HB or Hemoglobin Testing
A small drop is taken from your fingertip to check if your HB level allows you to donate. it is a Pain-free Lancet with a Small Needle. No more fear or … Ouch !

Donation
After the nursing staff has cleared the donation area on your forearm, a needle attached to the blood bag will be inserted. You may feel a light prick less painful than a mosquito bite! 450ml of blood will be collected and two vials will be filled to do laboratory tests. One for Cross-Matching and the other one for TTI (Transfusion Transmitted Infection).

Why when Blood Bank do test all blood anyway, why aren’t some people allowed to donate?

No tests are 100% safe and perfect. For many infections, there’s a period after someone is infected when the disease won’t show up in testing yet – this is called the ‘window period’ or “fenêtre sérologique” in French. A person’s body can take 2 weeks to 3 months or more for antibodies to manifest or show any TTI infections. Science or medicines cannot pick and choose. Even with Blood Bank sophisticated testing equipment, even a one day window period still represents some risks.

vertical-lineThat’s why the most effective way to keep our blood supply as safe as possible is to make it extremely unlikely that a blood donor has any infections when they donate. This is why a patient’s life remains on your sincerity. You must not donate blood simply to do HIV tests or for other risks of transmitted infections.

Blood Bank is more concerned with providing safe blood to patients and to ensure that a patient life is not at risk and this can only be possible that a blood donor is not at risk and they provide bonafide or genuine or sincere information on their health and their lifestyle.shutterstock_188872709

Does Blood Transfusion Service sell blood to private clinic?

NO! It is sad that some people has blared out wrong information. NBTS is an ISO Certified institution and works as per international norms and guidelines of World Health Organization and as per the AABB (American Association of Blood Banks) and SANBS (South African National Blood Service) standards.

Thank you for your priceless gift by giving the Gift of Life to patients.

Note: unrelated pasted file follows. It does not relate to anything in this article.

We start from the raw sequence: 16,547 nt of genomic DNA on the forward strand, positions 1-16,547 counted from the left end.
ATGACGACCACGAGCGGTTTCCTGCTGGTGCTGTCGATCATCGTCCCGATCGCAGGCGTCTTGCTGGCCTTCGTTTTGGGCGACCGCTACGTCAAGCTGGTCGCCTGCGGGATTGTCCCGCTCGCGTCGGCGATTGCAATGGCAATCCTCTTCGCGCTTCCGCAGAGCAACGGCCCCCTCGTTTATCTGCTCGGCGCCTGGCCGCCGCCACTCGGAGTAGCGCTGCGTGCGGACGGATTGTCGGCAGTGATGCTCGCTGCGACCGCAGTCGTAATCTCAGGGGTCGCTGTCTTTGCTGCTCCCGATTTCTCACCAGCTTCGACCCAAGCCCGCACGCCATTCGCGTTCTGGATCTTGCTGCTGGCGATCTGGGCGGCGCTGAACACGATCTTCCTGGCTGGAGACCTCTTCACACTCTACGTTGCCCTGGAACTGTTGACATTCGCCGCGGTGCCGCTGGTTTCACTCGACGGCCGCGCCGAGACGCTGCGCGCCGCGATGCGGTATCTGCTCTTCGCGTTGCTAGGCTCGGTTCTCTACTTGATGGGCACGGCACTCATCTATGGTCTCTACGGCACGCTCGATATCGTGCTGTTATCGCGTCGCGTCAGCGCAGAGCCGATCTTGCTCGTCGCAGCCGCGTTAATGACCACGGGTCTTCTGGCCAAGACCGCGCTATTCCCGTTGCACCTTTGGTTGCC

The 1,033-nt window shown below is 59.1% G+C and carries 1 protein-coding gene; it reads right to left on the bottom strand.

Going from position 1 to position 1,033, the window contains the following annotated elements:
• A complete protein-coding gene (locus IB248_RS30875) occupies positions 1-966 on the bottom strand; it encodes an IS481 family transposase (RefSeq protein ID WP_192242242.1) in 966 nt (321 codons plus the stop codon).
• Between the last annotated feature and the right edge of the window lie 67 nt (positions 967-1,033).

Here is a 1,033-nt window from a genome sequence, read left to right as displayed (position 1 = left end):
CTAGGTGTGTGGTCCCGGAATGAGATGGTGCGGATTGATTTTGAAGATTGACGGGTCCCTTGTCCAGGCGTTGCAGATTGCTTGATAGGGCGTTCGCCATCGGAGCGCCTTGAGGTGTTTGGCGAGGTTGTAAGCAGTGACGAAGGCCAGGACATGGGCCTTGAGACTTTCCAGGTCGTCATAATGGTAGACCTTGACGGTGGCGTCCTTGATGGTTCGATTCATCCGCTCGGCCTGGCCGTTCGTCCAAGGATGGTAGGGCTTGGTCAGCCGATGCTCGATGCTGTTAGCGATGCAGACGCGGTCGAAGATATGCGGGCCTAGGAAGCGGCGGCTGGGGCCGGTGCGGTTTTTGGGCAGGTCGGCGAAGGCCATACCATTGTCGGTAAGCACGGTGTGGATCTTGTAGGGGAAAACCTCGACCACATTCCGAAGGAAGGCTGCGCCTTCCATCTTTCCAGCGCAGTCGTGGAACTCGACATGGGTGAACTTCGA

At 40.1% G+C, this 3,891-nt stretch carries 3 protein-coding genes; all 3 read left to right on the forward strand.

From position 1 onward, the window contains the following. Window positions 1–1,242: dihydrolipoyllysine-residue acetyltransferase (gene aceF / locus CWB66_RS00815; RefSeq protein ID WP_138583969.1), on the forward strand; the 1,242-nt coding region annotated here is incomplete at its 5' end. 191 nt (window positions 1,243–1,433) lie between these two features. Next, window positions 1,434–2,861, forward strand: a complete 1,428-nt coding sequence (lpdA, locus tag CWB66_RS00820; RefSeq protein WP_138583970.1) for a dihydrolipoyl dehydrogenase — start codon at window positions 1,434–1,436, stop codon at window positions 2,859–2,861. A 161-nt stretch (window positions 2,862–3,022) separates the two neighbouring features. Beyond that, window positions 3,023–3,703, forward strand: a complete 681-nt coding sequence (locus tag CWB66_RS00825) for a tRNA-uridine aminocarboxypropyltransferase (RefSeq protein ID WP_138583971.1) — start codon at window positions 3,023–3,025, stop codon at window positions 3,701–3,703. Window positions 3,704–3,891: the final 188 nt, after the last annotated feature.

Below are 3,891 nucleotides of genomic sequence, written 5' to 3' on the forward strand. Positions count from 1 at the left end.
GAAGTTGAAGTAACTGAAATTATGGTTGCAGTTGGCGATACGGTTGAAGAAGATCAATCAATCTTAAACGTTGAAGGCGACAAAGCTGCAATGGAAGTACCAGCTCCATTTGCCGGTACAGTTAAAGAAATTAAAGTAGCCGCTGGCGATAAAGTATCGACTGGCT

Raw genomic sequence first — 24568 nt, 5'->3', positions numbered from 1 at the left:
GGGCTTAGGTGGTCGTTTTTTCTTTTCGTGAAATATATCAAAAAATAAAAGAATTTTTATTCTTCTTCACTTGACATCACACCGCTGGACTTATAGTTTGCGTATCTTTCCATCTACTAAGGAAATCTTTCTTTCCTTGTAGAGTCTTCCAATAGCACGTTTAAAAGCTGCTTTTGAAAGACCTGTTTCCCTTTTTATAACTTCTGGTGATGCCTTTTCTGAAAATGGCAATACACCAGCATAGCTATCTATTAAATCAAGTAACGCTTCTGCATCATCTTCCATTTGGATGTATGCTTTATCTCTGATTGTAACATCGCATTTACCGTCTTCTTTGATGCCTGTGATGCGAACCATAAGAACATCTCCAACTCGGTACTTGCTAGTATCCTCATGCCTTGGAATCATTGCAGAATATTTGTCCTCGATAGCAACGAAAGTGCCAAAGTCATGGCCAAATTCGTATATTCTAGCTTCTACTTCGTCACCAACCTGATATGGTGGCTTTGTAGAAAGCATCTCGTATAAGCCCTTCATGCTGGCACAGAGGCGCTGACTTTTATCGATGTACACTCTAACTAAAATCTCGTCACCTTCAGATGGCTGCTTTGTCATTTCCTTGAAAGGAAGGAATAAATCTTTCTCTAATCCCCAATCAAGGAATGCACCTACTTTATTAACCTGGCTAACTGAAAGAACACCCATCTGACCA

Tips for successful blood donation

  • Maintain a healthy iron level in your diet by eating iron rich foods, such as red meat, fish, poultry, beans, spinach, iron-fortified cereals and raisins. Avoid coffee.
  • Get a good night’s sleep.
  • Drink at least 1.5 litre of water or nonalcoholic fluids before the donation.
  • Eat a healthy meal before your donation. Avoid fatty foods A heavy meal can make you feeling uncomfortable and even having nausea.
  • If you are a platelet donor, remember that your system must be free of aspirin for 48 hours or 2 days prior to donation.
  • Remember to bring your donor card if you have one, and SPECIALLY your ID

Before donating blood: What you need to know

Before Donation
20171104_130508Very often, we have a few donors who come to donate blood when they are not eligible;  their reactions are negative or they can become irrational or nervous simply because they don’t understand that Blood Banks around the world function according to guidelines and safety norms for donors and patients as well as blood bank staffs.

An illness or even a minor injury may mean that it is not safe for the donor to give blood to a sick patient. For example, a fever with irritating throat from a donor could mean that donor may have either bacterial or viral infections and will be asked to donate after he is fully recovered. It is NOT good if a donor lies as this represents a risk for a new born baby or a sick person with very low resistance and or immune system. Likewise, certain medications can be harmful to patients. Thus, it is important that a donor is well and healthy when donating blood. Recent travel, life-styles and behaviour like having  a piercing or tattoo done less than 6 months or if you have any reason to believe you may have acquired an infection through unprotected sex, you should not donate. We do test all blood donations for certain infections, but, unfortunately, no test is perfect. Besides, a donor should not attend a blood donation for the purpose of doing test.

Even though safe sex practices are vital to the prevention of HIV and other sexually transmitted infections (TTI), ‘protected sex’ is not 100 percent effective. Therefore, the Blood Transfusion Service’s guidelines relating to sexual activity are based on the higher rates of infection in certain population groups. You are given a Donor Education Material to read before you fill the Medical Questionnaire.

When attending a blood drive , you will have the opportunity to speak in all confidence with blood bank staff or the Blood Bank Officer (BBO) or even the phlebotomist if you have any queries in relation to your health or your lifestyle.

Reducing the risk of vasovegal or fainting
Drinking plenty of fluids (at least 8 glasses of water or juice, non-alcoholic fluids in the 2  to 3 hours prior to donating and eating savoury food and / or salty snacks  before donation will greatly reduce the risk of fainting during or after donating. In addition, please ensure you eat a light food like sandwich or biscuits 45 minutes before giving blood. You must avoid a heavy meal and avoid eating fatty foods. Hydrate your body by drinking again water/juice (non-alcoholic drinks) and don’t smoke at least 2 hours after donating blood to replenish loss fluids.

Do not rush before leaving the donation area 
You are advised to rest for at least 15 minutes and drink refreshments that are served. Avoid strenuous effort.